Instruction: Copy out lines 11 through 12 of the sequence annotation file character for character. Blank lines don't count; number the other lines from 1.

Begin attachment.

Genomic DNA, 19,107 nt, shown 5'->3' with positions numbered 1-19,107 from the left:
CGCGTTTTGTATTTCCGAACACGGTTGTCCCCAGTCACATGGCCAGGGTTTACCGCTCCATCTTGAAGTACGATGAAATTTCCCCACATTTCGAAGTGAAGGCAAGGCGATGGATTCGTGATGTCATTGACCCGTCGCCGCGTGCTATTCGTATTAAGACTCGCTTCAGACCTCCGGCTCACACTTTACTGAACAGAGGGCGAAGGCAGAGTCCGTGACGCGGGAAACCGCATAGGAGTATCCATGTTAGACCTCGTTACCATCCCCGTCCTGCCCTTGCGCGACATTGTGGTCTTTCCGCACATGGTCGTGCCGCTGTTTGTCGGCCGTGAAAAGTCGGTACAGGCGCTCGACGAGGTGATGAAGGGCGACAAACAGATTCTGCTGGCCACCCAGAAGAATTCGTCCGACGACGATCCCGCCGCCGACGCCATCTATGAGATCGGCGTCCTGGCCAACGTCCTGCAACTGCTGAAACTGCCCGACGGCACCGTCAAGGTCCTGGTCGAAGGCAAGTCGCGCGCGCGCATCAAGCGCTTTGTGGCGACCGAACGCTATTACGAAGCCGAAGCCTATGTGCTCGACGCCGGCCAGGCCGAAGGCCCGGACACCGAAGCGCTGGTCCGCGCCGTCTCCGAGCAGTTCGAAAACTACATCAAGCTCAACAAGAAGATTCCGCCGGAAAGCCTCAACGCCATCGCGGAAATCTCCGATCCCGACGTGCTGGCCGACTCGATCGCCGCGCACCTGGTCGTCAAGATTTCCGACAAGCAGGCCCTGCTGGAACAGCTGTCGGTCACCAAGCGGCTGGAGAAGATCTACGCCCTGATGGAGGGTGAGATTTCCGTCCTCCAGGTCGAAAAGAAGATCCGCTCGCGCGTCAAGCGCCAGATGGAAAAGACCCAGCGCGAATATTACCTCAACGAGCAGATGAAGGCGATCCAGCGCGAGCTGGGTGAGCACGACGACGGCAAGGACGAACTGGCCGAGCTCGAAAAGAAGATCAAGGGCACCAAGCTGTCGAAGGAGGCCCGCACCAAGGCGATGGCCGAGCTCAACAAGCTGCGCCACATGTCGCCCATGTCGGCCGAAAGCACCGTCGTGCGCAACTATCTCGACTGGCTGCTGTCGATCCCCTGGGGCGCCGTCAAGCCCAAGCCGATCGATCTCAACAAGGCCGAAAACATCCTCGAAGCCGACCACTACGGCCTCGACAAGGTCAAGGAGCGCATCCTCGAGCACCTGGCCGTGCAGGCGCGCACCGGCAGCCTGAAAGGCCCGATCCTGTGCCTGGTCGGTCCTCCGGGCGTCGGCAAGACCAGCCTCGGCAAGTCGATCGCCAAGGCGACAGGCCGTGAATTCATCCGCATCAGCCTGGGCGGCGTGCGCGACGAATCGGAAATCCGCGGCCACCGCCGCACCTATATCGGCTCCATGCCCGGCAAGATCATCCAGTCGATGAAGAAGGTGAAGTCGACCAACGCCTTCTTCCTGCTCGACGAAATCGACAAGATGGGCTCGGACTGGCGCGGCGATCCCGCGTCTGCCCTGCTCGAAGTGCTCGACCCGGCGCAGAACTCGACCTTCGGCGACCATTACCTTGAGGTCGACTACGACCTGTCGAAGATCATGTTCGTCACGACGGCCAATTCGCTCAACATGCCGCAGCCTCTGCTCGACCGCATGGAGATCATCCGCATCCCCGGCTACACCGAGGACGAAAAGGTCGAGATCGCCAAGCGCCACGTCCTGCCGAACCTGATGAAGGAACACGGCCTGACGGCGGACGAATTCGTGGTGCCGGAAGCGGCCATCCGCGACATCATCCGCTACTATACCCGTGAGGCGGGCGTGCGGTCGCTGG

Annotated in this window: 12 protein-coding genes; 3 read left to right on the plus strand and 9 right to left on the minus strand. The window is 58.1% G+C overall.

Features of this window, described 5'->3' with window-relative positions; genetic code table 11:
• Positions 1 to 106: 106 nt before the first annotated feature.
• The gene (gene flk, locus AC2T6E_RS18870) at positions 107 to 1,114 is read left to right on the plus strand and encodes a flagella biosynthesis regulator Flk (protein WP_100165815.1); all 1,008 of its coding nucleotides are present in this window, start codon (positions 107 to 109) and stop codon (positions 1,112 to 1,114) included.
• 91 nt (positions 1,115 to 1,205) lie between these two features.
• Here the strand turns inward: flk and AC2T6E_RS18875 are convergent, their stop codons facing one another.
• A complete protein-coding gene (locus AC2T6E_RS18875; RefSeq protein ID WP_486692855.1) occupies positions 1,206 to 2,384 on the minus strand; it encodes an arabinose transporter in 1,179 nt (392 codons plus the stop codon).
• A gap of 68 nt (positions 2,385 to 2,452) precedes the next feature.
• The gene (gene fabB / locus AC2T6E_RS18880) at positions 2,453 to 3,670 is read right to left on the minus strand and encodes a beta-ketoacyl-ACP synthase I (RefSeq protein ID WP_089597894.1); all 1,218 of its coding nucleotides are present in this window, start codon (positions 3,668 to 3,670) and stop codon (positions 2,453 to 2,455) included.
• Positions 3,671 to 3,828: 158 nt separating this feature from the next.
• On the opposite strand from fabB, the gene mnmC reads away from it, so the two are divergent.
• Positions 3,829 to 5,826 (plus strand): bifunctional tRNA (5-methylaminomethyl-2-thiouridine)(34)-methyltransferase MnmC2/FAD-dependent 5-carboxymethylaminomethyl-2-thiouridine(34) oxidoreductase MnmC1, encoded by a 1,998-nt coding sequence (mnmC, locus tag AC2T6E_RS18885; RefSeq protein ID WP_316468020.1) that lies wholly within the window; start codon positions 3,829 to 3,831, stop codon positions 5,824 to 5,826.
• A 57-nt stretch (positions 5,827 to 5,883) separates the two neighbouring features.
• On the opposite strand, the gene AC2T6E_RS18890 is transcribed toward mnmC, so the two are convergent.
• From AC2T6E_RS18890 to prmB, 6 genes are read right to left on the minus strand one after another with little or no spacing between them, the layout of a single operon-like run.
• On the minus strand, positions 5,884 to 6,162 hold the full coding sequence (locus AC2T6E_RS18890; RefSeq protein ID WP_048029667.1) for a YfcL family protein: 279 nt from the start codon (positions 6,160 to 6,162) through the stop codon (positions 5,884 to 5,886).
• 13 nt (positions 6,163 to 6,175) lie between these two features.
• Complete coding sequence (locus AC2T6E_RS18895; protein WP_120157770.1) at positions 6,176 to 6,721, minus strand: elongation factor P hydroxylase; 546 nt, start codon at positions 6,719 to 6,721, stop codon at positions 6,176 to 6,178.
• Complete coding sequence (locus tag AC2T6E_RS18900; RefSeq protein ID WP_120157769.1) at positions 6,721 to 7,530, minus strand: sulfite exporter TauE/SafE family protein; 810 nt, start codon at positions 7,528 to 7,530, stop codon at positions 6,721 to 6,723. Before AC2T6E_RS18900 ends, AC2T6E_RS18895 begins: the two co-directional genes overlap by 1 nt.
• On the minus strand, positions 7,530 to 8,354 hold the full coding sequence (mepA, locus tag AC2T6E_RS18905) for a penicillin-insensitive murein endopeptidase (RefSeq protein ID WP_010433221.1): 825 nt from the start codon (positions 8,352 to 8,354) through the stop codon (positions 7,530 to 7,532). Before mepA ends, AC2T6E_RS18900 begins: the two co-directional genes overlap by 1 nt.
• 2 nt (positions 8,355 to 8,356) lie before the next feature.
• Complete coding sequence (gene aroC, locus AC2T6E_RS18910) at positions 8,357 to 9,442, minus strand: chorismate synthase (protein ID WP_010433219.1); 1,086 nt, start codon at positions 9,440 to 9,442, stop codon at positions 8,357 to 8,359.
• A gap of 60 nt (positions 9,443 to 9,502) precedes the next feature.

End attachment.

• The gene (gene fabB / locus AC2T6E_RS18880) at positions 2,453 to 3,670 is read right to left on the minus strand and encodes a beta-ketoacyl-ACP synthase I (RefSeq protein ID WP_089597894.1); all 1,218 of its coding nucleotides are present in this window, start codon (positions 3,668 to 3,670) and stop codon (positions 2,453 to 2,455) included.
• Positions 3,671 to 3,828: 158 nt separating this feature from the next.